Which Camera Nikon D300s or Canon 7D

Discussion in 'Photography Equipment & Products' started by saurabh, Dec 7, 2009.

  1. saurabh

    saurabh TPF Noob!

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    Hi I have been planning to buy my first DSLR camera and I am so confused about the camera which will suit my needs. I have a budget of about USD$2500 and I have two options one is D300s and Canon 7D. I can efford to buy Nikon D300s with Nikkor 16-85/3.5-5.6G ED VR lens and on the other side I can efford to buy Canon 7D with 18-135 kit lense.
    I need help to make a decision which one is really meant for me. Last and most important thing is that I will be using this camera for mostly Travel, Wildlife and Landscape photography. I want to start with one lens and later would add more better quality lenses as I go.
    Please help me.
     
  2. Montana

    Montana TPF Noob!

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    The higher megapixel count of the Canon will allow you to crop more for your wildlife shots that you may not be able to get close enough to on foot. The 7D looks to be a better high ISO performer than the Nikon. Not sure about the Nikon, but the 7D has darn good weather sealing characteristics for your outdoor shooting. Are you into video at all? Canon is the DSLR video leader. Not saying the D300 is not a great body, because it actually is. But between the two, the Canon is superior.
     
  3. IgsEMT

    IgsEMT No longer a newbie, moving up!

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    Really?
    Got independent sample results? :)

    As per who?

    My best advice, is hold Canon and Nikon and see how it feels in your hand and to your heart. If it feels right (regardless of the brand) get it and enjoy it. It's like marriage, only cheaper (hope my wife doesn't read this :lmao:). IQ, both brands are amazing and will provide amazing results. Both have positives and negatives associated to them and both "Nikon is better" or "Canon is better" are subjective unless quantitatively evaluated and even then user bias will probably effect opinions :)
     
    Last edited: Dec 7, 2009
  4. PhotoXopher

    PhotoXopher TPF Noob!

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    You'll most likely have Canon owners claiming the 7D is better and Nikon owners claiming the D300s is better.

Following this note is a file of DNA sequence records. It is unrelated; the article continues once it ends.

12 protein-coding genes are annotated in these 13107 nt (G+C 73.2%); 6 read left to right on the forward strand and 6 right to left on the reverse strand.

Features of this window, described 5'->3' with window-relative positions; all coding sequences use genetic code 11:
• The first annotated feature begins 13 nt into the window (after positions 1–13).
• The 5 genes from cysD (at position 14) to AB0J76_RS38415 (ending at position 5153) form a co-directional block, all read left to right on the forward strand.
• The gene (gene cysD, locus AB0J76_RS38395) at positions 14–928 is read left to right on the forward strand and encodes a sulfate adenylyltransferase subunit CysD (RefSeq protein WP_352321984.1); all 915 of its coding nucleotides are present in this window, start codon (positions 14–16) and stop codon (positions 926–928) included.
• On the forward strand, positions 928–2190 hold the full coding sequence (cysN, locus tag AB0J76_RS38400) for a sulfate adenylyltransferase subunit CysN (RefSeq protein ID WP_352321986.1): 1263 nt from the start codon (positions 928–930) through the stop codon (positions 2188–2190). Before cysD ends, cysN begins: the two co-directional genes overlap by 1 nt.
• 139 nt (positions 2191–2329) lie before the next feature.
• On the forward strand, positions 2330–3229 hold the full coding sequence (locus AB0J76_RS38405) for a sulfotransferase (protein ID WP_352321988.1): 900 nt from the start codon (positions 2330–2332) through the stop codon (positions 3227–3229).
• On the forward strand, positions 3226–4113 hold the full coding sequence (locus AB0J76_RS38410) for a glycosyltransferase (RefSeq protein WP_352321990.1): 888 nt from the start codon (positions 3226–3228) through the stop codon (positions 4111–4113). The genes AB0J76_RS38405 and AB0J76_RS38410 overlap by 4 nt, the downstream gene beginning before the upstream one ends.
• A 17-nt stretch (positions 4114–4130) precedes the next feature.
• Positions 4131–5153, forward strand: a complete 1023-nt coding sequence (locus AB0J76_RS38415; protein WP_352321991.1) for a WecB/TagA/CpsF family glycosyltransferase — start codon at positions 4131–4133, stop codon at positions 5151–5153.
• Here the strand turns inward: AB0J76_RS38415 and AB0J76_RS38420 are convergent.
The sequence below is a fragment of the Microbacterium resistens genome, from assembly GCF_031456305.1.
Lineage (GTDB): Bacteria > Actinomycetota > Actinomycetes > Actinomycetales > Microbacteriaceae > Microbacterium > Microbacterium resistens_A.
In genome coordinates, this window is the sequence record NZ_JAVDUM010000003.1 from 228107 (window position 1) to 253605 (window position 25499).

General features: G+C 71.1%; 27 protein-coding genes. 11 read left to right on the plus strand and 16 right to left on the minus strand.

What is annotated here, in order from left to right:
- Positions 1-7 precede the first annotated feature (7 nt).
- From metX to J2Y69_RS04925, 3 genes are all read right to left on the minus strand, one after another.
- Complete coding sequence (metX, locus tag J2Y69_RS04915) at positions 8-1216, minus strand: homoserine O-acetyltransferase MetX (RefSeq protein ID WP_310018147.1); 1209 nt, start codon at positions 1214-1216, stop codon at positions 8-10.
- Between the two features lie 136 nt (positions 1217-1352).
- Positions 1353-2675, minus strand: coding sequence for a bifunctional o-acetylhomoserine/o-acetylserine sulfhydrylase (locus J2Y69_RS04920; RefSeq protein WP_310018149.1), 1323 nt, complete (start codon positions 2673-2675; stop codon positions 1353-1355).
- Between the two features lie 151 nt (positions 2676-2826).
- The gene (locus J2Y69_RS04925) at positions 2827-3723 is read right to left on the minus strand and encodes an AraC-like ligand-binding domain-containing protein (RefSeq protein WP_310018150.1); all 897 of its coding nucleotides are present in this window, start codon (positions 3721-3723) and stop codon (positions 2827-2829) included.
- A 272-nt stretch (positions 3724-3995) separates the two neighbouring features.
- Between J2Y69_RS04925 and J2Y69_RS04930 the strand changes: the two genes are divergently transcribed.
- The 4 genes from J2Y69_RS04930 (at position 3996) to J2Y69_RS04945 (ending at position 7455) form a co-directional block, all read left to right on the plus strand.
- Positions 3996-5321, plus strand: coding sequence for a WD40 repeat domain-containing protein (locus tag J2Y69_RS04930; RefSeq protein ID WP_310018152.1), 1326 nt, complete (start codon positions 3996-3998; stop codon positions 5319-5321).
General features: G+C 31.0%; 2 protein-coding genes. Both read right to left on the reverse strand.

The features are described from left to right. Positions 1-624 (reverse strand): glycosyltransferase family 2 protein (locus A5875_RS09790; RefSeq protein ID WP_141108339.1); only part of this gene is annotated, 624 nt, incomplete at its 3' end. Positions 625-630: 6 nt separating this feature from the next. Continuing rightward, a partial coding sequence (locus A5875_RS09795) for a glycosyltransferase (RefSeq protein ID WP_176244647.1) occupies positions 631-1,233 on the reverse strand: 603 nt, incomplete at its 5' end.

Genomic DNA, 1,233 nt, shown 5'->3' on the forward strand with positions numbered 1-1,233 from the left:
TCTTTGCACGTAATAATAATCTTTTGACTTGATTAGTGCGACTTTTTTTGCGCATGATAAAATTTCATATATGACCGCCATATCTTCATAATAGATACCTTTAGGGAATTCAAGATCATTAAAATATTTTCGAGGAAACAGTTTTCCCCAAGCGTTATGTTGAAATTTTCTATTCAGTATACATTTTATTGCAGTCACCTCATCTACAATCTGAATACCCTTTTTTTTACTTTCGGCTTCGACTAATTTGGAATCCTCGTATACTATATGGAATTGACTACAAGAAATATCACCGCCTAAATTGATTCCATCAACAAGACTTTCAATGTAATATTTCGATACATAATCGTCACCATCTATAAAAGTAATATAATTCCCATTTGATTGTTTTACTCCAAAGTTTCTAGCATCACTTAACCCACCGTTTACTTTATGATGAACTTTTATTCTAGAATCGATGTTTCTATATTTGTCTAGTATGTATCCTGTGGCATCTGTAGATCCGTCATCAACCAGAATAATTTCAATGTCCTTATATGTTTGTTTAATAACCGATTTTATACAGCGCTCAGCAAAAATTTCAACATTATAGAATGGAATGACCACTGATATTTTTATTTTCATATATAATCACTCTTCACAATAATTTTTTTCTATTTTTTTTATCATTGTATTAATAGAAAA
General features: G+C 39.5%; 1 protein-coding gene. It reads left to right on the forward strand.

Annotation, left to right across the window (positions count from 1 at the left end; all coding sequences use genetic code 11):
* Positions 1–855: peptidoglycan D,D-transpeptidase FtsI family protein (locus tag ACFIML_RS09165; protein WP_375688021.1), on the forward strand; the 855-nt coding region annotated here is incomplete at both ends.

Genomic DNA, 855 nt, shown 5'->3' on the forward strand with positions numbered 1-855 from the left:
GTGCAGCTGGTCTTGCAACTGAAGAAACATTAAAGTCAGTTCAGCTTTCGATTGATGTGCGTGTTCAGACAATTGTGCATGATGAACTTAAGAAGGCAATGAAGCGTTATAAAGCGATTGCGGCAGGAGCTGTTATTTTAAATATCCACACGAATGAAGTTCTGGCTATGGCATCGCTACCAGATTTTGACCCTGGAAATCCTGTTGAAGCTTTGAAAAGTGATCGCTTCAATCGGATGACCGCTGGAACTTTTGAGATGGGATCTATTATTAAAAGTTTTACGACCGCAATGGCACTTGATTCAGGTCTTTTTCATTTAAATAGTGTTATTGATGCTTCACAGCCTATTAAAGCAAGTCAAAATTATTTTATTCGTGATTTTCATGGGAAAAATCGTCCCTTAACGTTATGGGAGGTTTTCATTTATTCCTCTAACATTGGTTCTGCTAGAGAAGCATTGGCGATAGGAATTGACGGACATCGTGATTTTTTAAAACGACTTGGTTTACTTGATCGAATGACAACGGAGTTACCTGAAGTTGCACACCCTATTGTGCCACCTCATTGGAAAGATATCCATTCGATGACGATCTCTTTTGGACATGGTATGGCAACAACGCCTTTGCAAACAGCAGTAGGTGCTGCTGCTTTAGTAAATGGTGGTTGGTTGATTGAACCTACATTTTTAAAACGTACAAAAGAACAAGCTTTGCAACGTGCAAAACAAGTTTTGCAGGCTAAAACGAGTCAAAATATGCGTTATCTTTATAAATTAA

Hold each one in your hands... work through the system, play with the buttons, the menus, get a feel for it.

    Whichever one makes the most sense to you is the one you should buy because they are both very capable cameras.

    Having owned the D300s I can say it's an absolute workhorse, and yes - it's also weather sealed. Saying the Canon is superior and offers better high ISO is certainly your opinion... I'd also like to see how you came up with this solution, because from everything I've read it comes down to current gear and style preference.
     
  5. inTempus

    inTempus TPF Noob!

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    They really are evenly matched. Neither really has the upper hand on the other in terms of image performance or ISO capabilities. The 7D does have more pixels, which is a blessing for some and a curse for others.

    I would also look at the available lenses and their costs. I think you will find Canon generally is more affordable than Nikon.

    One thing the D300S has that the 7D lacks is two card slots. I personally think all semi-pro and pro bodies should have dual card slots.

    It really boils down to personal preference and what you want to do with your camera. Regardless of which one you pick, you should be quite happy with the results.

    I would have a hard time picking between them myself if I were just starting out.
     
  6. Wolverinepwnes

    Wolverinepwnes TPF Noob!

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    go play with both at a store, whichever feels better in your hand, and whichever's menus and button lay out you like better is the one you should go with! you will get a canon guy, like the second post from the top telling you 7D is a superior camera and you will get Nikon guys telling you the D300s is better! in all honesty both cameras are great! consider this though: you have to realize buying a camera of this magnitude is a commitment due to the fact that you have to buy Lens for it and thats where the money will be spent! so consider which lens maker you want to go with! higher end lens from Nikkor (nikon) are better quality but they are more expensive than the canons, so keep that in mind! good luck with you choice!!!!
     
  7. Sw1tchFX

    Sw1tchFX TPF Noob!

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    the 16-85VR is a better lens than the Canon 18-135 for sure.

    I<3 the 7D, but i'd go for the D300 instead just because of your lens options.
     
  8. inTempus

    inTempus TPF Noob!

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    I'm sorry, but things aren't that cut and dry. There are Nikkor lenses that are superior to Canon lenses and there are Canon lenses that are superior to Nikkor lenses. As a matter of fact, Canon's super telephotos are generally held to be superior to Nikkor lenses. Canon also offers a range of f/4 lenses that Nikkor doesn't offer.